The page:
Sam: Bury Me A Lion combines so many different elements that can appeal to many different people’s tastes. If someone likes Rock, Pop, Blues, Indie or Polka (kidding!) then they’ll definitely have something to attach for in our music. People love discovering new music, and we’re pretty much as new and fresh as it gets. Can’t wait to show everyone why we deserve the slot.

Jarett: Because Sam is going to wear white pants, which you have to see to believe!

PB: And my final Catalpa question — who are you looking forward to seeing perform the most?

Jarett: Other than our set and the headliners (Black Keys, Snoop), I’m excited to have a huge dance party to Girl Talk and to check out the buzz behind A$AP Rocky.

Luca: Everyone has their own style – I want to see what everyone brings to the table. And I want to go in the Heineken Dome.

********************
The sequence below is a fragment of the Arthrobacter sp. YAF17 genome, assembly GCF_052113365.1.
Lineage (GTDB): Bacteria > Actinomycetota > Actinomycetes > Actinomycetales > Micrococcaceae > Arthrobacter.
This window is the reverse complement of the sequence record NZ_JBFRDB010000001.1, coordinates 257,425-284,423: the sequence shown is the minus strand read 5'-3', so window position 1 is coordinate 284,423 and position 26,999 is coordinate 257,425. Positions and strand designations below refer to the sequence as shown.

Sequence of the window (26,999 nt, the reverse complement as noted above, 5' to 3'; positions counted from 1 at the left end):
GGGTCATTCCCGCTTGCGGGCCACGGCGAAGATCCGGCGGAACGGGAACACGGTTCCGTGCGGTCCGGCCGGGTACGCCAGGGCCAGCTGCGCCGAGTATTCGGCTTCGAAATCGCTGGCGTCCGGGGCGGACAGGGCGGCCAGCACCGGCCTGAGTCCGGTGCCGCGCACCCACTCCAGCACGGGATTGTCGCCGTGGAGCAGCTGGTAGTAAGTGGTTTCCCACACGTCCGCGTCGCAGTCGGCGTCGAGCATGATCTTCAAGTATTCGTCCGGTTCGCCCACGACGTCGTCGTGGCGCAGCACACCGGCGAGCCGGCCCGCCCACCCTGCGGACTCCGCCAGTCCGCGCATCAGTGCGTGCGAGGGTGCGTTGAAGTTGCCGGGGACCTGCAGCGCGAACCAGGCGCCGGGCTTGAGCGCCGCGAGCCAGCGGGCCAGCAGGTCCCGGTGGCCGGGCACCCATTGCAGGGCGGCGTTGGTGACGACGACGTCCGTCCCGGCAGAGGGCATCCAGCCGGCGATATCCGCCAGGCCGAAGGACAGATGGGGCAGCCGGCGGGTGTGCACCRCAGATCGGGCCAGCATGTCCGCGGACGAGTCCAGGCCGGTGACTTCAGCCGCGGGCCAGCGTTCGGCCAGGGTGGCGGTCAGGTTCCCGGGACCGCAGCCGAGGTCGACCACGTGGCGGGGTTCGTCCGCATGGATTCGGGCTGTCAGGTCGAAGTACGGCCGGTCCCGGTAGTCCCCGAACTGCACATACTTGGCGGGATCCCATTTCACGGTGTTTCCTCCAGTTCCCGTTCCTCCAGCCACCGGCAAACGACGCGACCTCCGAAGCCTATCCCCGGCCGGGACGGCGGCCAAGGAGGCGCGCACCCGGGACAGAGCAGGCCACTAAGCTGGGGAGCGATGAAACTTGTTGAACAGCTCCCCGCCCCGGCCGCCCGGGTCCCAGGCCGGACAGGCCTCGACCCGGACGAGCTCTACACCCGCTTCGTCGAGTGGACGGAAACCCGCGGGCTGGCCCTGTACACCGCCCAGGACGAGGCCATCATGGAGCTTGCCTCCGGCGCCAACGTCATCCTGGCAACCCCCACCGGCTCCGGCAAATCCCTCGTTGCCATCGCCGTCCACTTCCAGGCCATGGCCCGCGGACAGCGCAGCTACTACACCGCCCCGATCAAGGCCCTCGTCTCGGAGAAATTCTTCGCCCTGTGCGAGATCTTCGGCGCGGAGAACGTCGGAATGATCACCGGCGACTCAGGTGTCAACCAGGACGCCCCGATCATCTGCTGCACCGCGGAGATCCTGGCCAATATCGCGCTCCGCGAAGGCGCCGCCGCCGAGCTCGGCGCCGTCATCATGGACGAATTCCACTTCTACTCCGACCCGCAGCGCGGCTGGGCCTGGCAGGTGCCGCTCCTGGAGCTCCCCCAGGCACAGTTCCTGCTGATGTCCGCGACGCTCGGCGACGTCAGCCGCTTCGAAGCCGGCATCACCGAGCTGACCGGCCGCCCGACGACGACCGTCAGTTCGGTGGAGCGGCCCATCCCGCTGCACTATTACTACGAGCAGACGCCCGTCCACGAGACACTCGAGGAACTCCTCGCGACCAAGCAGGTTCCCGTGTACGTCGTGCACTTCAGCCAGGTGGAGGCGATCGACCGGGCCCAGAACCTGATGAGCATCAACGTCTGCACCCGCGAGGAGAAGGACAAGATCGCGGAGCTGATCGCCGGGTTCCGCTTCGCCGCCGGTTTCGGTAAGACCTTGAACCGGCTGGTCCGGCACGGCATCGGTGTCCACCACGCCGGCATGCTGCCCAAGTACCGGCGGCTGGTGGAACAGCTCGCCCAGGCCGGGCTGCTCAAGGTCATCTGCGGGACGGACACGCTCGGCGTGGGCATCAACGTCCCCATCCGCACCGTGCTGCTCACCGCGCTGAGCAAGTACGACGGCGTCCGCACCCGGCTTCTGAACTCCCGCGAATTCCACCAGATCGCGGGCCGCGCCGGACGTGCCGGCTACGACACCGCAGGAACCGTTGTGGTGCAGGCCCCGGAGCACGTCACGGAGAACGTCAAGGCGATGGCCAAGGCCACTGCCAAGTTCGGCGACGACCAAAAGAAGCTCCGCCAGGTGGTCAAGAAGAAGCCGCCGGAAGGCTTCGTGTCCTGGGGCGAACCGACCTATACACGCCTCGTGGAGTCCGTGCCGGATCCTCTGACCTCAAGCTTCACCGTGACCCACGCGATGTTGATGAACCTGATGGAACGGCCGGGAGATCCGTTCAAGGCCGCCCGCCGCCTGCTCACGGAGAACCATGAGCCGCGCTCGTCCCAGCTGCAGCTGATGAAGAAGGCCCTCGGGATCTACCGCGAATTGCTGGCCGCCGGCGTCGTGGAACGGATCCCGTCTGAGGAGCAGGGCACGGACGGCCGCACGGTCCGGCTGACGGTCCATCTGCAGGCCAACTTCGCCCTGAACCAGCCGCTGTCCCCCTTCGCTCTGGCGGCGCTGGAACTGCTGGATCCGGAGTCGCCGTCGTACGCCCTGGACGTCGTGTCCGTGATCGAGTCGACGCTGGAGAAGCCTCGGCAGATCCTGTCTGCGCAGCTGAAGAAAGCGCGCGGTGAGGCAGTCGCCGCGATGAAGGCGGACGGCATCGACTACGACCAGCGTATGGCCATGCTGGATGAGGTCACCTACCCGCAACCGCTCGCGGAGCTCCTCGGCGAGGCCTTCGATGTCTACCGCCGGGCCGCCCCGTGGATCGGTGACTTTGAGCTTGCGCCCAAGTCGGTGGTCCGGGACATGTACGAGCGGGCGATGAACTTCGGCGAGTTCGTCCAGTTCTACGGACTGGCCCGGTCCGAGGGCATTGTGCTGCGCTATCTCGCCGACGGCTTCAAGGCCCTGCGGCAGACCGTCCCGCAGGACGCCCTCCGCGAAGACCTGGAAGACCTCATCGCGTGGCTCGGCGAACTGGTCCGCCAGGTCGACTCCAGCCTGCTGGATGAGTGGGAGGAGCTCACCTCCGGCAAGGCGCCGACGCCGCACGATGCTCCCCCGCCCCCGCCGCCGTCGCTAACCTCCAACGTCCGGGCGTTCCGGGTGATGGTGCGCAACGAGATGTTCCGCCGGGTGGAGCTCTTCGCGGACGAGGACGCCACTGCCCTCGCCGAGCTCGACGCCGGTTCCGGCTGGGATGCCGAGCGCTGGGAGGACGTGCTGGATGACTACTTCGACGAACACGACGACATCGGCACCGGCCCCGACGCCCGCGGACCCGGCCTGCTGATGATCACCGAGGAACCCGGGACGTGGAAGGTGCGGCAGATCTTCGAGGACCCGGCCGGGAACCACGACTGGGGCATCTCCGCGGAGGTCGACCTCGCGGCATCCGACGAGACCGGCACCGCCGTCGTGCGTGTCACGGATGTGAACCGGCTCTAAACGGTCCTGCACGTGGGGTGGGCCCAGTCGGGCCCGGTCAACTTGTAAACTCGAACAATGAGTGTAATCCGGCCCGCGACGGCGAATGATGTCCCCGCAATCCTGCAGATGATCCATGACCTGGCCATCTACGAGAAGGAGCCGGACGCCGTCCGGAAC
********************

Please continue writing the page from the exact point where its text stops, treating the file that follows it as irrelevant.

Sam: I’ve also always wanted to see Girl Talk live, so I’m super excited for that one. I’m also excited to have a sham marriage with Jarett and eat some strange food at one of the tents…

PB: What are your plans for the rest of 2012?

Sam: Me and Jarett are starring in the next Madea movie, but after that we’ll be either recording or on the road again. Hopefully the festival will lead to many diverse different opportunities. It will be a real indicator of where we’ll be in the next few months, so ask us again after the show and we’ll give you a straight answer!

Bill Bodkin
Bill Bodkinhttps://thepopbreak.com
Bill Bodkin is the editor-in-chief and co-founder of Pop Break, and most importantly a husband, and father. Ol' Graybeard writes way too much about wrestling, jam bands, Asbury Park music, HBO shows, and can often be seen under his season DJ alias, DJ Father Christmas. He is the co-host of the Socially Distanced Podcast (w/Al Mannarino) which drops weekly on Apple, Google, Anchor & Spotify. He is the co-host of the monthly podcasts -- Anchored in Asbury, TV Break and Bill vs. The MCU.